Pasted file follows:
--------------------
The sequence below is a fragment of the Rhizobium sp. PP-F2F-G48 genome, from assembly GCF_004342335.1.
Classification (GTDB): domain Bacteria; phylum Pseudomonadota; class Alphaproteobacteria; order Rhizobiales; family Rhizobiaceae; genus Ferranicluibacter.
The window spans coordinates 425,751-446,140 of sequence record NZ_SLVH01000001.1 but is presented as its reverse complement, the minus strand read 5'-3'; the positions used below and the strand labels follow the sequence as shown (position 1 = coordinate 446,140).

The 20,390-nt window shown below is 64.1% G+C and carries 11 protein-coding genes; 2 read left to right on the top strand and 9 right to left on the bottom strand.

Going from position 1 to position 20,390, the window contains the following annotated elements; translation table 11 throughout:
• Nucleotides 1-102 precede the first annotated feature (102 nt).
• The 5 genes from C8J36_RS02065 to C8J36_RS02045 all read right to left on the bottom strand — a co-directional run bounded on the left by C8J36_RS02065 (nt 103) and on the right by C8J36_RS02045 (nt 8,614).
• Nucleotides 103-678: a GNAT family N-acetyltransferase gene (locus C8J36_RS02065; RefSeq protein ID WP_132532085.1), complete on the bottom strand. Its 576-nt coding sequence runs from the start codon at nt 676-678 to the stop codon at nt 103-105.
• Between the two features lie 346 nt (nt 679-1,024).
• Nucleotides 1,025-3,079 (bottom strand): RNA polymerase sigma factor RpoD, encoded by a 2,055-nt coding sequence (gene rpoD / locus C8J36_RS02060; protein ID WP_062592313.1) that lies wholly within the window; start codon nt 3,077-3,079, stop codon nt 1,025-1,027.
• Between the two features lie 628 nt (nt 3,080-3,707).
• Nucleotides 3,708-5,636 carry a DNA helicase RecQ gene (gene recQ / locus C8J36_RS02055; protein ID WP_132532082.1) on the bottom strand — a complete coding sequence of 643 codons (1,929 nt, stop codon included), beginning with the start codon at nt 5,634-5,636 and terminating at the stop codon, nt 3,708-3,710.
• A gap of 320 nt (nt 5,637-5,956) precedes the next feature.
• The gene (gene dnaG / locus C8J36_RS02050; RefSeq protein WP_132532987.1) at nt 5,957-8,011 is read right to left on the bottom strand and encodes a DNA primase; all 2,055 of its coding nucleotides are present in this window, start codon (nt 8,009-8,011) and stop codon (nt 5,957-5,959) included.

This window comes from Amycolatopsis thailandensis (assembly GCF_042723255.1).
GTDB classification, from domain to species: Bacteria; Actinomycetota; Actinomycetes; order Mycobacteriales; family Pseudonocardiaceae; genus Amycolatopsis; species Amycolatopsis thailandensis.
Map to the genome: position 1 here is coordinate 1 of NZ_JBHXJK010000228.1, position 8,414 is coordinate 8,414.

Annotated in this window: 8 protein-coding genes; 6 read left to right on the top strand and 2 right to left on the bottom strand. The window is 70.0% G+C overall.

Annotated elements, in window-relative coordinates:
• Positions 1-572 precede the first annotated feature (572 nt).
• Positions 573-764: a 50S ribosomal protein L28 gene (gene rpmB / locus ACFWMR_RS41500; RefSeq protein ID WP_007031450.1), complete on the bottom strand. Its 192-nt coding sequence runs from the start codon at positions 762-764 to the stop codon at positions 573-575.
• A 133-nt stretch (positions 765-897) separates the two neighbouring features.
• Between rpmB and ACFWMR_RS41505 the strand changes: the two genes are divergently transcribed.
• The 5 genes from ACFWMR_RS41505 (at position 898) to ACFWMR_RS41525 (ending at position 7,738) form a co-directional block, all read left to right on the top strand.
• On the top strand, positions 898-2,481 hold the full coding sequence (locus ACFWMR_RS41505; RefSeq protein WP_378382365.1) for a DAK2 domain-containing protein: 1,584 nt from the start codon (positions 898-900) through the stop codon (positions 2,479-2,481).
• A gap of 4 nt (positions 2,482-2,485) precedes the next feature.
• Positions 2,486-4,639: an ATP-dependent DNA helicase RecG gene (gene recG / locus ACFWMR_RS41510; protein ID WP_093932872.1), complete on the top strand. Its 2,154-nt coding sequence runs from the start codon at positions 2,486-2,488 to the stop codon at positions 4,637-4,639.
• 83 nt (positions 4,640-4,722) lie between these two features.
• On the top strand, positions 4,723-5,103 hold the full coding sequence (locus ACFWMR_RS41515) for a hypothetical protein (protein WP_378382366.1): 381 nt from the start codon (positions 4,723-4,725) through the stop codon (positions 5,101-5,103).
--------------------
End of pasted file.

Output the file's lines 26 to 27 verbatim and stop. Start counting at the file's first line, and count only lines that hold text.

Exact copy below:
• A gap of 4 nt (positions 2,482-2,485) precedes the next feature.
• Positions 2,486-4,639: an ATP-dependent DNA helicase RecG gene (gene recG / locus ACFWMR_RS41510; protein ID WP_093932872.1), complete on the top strand. Its 2,154-nt coding sequence runs from the start codon at positions 2,486-2,488 to the stop codon at positions 4,637-4,639.